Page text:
Fire Prevention Week 2012 - Tips for Safety

News from Emergency Services, Posted on Tue, 10/09/2012 - 4:09pm

Fire Prevention Week 2012 is October 9th through the 13th

Cattaraugus County Office of Emergency Services staff would like to take the opportunity to remind you of some important fire prevention and safety tips.

It's time to get your furnace ready...

A furnace that is not running at peak performance can be deadly. Carbon Monoxide is a natural product of incomplete combustion. Virtually every gas furnace produces some Carbon Monoxide, which is usually carried away from your home through the furnace's vents to the outside. A clean, efficiently burning gas furnace produces very small amounts of carbon monoxide, while a dirty, inefficiently burning one can produce deadly amounts. Carbon Monoxide is odorless and colorless. It causes flu-like symptoms, disorientation, confusion, and even death.

It is highly recommended that you have your furnace cleaned and checked every year. The older the furnace, the more important this service is. Newer gas furnaces are equipped with many features that shut the furnace off when a problem is detected. Older furnaces have no such devices. Over time, furnaces can develop small cracks in the combustion chamber. These cracks may not be visible to the naked eye. It is through these cracks that Carbon Monoxide can leak into your home.

It is also important to change your furnace filter regularly. The filter usually is found just inside the front cover of the furnace. It may have its own access door on the front of the furnace.  A clean filter will help your furnace burn more efficiently, and will help keep dust from being circulated through your home.

Some prefer to heat with wood stoves...

With the increasing natural gas and fuel oil heating costs, many homeowners are turning to wood burning stoves to keep their home warm. Beware, that while you are saving money, you may increase your risk of a home fire.

Fireplaces and wood burning stoves are auxiliary home heating devices that demand care and attention in their purchase, installation, and maintenance. Following these precautions can reduce the possibility of a fire or injury related to their use. Be sure to follow the manufacturers’ directions and the local building codes for proper installation, use, and maintenance of wood burning stoves.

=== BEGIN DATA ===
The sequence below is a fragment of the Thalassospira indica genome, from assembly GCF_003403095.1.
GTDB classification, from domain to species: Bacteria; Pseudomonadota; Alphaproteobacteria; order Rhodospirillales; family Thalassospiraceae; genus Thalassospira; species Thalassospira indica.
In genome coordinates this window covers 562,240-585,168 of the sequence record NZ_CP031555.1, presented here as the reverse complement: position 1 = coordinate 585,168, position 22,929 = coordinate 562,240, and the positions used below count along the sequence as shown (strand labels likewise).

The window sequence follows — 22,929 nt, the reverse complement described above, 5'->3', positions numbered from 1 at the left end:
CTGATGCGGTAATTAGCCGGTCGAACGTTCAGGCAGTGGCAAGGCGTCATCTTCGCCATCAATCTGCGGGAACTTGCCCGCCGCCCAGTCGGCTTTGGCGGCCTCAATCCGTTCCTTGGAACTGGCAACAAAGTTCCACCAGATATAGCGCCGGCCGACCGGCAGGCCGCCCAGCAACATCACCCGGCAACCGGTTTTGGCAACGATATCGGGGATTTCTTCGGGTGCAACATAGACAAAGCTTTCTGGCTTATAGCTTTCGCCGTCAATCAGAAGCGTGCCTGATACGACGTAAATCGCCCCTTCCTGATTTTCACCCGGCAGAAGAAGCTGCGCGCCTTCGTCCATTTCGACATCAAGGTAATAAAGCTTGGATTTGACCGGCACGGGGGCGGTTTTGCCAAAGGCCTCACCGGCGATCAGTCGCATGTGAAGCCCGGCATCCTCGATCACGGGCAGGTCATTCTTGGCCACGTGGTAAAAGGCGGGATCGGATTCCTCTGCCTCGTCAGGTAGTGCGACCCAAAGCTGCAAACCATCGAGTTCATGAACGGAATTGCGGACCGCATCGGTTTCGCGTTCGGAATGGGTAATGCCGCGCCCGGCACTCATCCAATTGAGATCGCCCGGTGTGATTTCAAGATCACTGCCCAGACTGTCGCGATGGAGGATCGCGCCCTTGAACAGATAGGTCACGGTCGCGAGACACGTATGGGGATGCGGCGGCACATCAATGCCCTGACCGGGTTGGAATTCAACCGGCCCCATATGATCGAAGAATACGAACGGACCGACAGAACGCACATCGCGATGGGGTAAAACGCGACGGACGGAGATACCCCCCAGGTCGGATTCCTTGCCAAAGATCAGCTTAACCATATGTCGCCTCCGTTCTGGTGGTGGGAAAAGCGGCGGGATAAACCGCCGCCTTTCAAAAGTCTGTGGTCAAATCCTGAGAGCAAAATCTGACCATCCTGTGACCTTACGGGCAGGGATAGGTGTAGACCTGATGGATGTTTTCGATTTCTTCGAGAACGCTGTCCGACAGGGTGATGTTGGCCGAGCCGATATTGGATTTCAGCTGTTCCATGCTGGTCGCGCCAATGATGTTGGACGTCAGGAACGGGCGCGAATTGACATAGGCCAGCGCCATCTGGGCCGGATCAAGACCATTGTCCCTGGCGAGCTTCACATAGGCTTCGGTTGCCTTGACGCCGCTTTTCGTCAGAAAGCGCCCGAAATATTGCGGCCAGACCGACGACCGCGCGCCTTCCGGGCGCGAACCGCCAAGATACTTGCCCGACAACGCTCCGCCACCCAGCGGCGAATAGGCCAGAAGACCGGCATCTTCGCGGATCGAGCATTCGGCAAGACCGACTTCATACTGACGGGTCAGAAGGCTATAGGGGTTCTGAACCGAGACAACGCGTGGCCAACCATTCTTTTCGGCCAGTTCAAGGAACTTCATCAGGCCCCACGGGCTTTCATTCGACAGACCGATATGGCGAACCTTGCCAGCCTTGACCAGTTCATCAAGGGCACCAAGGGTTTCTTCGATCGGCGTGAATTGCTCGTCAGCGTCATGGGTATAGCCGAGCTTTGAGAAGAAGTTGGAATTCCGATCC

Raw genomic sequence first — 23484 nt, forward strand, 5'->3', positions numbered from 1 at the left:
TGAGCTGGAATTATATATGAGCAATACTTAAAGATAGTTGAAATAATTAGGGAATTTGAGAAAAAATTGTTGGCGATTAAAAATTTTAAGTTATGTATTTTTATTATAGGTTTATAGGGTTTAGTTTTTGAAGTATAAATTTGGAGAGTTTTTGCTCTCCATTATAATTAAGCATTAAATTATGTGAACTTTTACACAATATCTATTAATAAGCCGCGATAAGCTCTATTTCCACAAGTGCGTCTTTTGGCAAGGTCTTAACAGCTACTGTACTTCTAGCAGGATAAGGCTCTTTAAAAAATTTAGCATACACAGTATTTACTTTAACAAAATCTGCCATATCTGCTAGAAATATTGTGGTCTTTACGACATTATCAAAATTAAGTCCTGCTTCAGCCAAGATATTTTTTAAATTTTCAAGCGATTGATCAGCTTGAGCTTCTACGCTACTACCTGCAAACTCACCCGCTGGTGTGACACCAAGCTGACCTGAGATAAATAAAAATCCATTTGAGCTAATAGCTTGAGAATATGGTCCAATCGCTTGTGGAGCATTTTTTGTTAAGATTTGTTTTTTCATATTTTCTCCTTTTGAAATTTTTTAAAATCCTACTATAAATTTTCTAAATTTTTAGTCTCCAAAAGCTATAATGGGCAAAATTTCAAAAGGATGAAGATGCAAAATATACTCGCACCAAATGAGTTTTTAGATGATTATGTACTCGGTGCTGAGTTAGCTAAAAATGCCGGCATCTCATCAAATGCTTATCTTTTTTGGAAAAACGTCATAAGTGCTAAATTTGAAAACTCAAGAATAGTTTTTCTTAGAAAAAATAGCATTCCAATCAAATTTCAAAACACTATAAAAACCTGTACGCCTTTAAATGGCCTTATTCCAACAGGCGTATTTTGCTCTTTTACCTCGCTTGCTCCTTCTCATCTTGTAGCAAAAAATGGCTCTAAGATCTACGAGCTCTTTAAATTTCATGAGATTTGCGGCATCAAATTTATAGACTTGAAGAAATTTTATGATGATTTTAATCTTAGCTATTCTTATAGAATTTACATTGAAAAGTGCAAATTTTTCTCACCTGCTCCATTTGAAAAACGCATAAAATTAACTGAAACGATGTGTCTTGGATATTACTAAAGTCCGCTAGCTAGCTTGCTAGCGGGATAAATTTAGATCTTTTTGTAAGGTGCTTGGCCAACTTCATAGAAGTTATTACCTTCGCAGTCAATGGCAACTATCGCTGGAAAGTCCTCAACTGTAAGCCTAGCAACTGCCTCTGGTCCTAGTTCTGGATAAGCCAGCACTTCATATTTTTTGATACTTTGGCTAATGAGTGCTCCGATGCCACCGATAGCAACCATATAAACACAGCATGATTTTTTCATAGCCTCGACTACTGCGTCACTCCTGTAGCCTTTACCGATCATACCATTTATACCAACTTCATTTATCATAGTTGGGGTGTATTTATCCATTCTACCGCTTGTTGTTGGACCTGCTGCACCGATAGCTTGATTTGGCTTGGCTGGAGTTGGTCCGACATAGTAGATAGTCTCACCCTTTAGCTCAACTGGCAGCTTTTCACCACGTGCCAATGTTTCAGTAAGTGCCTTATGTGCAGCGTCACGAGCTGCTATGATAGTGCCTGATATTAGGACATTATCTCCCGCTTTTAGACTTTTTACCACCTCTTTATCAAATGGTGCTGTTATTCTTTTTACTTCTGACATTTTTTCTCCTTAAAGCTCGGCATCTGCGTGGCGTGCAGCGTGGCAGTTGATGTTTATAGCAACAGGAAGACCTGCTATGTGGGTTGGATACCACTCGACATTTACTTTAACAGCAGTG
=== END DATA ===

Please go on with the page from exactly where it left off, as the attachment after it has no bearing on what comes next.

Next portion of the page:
All wood burning stoves and fireplaces should be cleaned and inspected before the heating season begins and frequently throughout the heating season. Make sure the door latch closes properly. Furnaces and water heaters, which have flue pipes, attached to the chimney of a fireplace or wood burning stove should have tight fitting joints and seems. Fireplaces should be equipped with a tight fitting spark screen or enclosed with glass doors to stop sparks from landing on carpet or other nearby combustibles.  Special retaining screens can also keep children and pets at a safe distance from the fire and so reduce the possibility of accidental burns.

The following safety suggestions may help reduce possible dangers:

1.    Burn dry seasoned wood, which produces more heat and also prevents soot (creosote) buildup. Flue vents should be inspected according to manufacturer guidelines, and cleaned as appropriate by a qualified individual.

2.    Keep the area around the heating unit and flue clear. 

3.    Keep a fire extinguisher in a central location (not directly next to the stove or furnace) known to all household members. Be certain that it is in good working order and that everyone knows how to operate it.

4.    Place smoke detectors throughout the house (at least one in the room containing the wood stove) and test regularly.

5.    Other household venting appliances (down draft exhaust fans) can diminish proper venting of your wood stove, causing possible smoke damage. During appliance installation, test all other appliances (bathroom fans, stovetop venting, HVAC units, etc.) to ensure that they don’t interfere with proper stove venting.

6.    Wood stoves should be safety tested and bear a label from a recognized authority such as a testing lab (UL) or building code group (NFPA).

7.    To start a fire in your wood stove; crumple up paper on the stove floor and cover with small kindling. Open the draft/damper FULLY and light. Hold the door slightly ajar for a few minutes and then close tightly. Once the wood is burning brightly, add additional dry seasoned wood to the fire. Use the draft control to adjust the burn rate. NEVER light or rekindle a fire with kerosene, gasoline, or charcoal lighter fluid.

8.    When re-fueling, open the door slowly to prevent smoke spillage.

9.  Store ashes in a non-combustible metal container with a tightly fitted lid. Place the closed container on a non-combustible floor, well away from combustible materials. If ashes are to be buried or otherwise locally dispersed, store in a sealed container until all cinders have cooled.

Links For Parents/ Adults

U.S. Fire Administration - Fire Escape Plans

National Fire Protection Association

Links For Kids

U.S. Fire Administration - Fire Escape Plan Tips for Young Children

Sparky's Fire Prevention Week Activities for Kids

Downloadable Resources:

Home Fire Safety Checklist253.39 KB
Draw Your Fire Escape Route210.11 KB

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